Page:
The Skin of Palestine from Santiago Arcos on Vimeo.Chile holds the largest Palestinian community outside the arab world: about 400.000 of the 17 million citizens are Palestinians or Palestinian descendants, and they all get along pretty well. How? Through soccer!
The first groups of Palestinian migrants arrived to Chile in the 1880’s, looking for a better lifestyle and later fleeing from the Ottoman Empire. Most of them were orthodox christians and came in small numbers, but as the community grew, it faced discrimination and racism from the Chilean people. So in 1916, a group of young Palestinians got together to find a way to bond with this new society, and decided to create a soccer team: Palestino.
It started as a small sporting club, that even featured tennis, but with the separation of Palestine by the UN in 1947, a group of young palestinians decided to turn the team into something bigger. In a matter of years, Palestino was already a champion of the first league. The years passed and the players were no longer exclusively arabs. Nowadays, almost all of the players are Chileans, trained by their minor leagues and wearing the colors of the Palestinian flag in their shirts.
In latin america’s soccer slang it is common to say that our favorite soccer team’s shirt is our skin. Palestine’s skin walks the Chilean streets. In the last years the team has turned into a symbol for the people in Palestine. While their country is constantly suffering, their flag waves proud in every stadium that Palestino plays in. The shirt shows the silhouette of their map before the occupation, and each time they classify to a major tournament, the name and the colors of the nation they represent is seen worldwide.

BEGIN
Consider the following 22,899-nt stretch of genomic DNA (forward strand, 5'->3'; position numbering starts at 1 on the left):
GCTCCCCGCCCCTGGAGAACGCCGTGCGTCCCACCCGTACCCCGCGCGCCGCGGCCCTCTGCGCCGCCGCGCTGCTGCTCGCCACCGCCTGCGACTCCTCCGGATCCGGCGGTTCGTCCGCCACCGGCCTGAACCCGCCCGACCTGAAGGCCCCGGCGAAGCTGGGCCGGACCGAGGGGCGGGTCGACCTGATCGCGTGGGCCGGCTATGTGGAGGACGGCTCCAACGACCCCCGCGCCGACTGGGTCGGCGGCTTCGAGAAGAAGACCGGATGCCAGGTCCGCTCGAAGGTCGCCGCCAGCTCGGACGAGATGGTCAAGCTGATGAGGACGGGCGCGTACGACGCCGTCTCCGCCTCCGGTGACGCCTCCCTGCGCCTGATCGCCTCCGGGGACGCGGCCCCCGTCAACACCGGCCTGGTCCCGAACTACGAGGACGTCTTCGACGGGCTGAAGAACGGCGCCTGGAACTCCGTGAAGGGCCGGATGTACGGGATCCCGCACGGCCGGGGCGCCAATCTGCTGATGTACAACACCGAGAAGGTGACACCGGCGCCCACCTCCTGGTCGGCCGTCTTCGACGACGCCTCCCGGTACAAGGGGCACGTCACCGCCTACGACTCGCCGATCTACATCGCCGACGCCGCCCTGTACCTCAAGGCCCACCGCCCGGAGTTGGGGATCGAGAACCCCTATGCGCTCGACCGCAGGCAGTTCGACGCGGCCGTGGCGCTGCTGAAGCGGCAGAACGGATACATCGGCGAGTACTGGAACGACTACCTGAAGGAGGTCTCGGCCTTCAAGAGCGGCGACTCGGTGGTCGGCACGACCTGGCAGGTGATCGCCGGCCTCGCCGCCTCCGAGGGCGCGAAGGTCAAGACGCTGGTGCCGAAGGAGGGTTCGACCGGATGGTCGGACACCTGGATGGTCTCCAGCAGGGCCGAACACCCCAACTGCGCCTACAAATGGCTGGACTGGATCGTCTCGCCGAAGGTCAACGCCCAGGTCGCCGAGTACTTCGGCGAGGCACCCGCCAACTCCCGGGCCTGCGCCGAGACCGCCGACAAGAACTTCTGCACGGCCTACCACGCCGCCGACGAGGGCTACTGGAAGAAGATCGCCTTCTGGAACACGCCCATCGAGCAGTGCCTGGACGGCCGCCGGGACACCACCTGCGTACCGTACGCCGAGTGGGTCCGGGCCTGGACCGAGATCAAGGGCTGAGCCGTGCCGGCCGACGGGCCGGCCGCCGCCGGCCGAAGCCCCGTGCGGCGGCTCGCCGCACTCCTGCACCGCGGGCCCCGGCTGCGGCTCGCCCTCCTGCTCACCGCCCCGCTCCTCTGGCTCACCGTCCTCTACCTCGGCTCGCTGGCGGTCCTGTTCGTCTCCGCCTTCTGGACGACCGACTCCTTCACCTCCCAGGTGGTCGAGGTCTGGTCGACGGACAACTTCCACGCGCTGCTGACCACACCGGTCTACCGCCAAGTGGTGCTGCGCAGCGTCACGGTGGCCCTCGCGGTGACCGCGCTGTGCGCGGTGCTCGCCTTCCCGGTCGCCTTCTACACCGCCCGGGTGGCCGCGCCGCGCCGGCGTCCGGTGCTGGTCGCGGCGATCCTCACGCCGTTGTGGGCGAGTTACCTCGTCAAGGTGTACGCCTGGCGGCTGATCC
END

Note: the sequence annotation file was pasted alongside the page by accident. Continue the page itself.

Many years ago young migrants thought of using a local sports to bond with their new society, and it worked. It became bigger than that. It was not the only factor to reach the peaceful coexistence they enjoy today, but it was a first step that can be easily be taken nowadays in so many similar situations. Game on.
This project was part of a series produced by the Magnum Foundation and their Human Rights Fellows. If you are interested in more ideas about how communities are helping each other in clever ways, follow this link to watch my fellow's projects, here you will find all the stories of the What Works Project: https://www.magnumfoundation.org/what-works/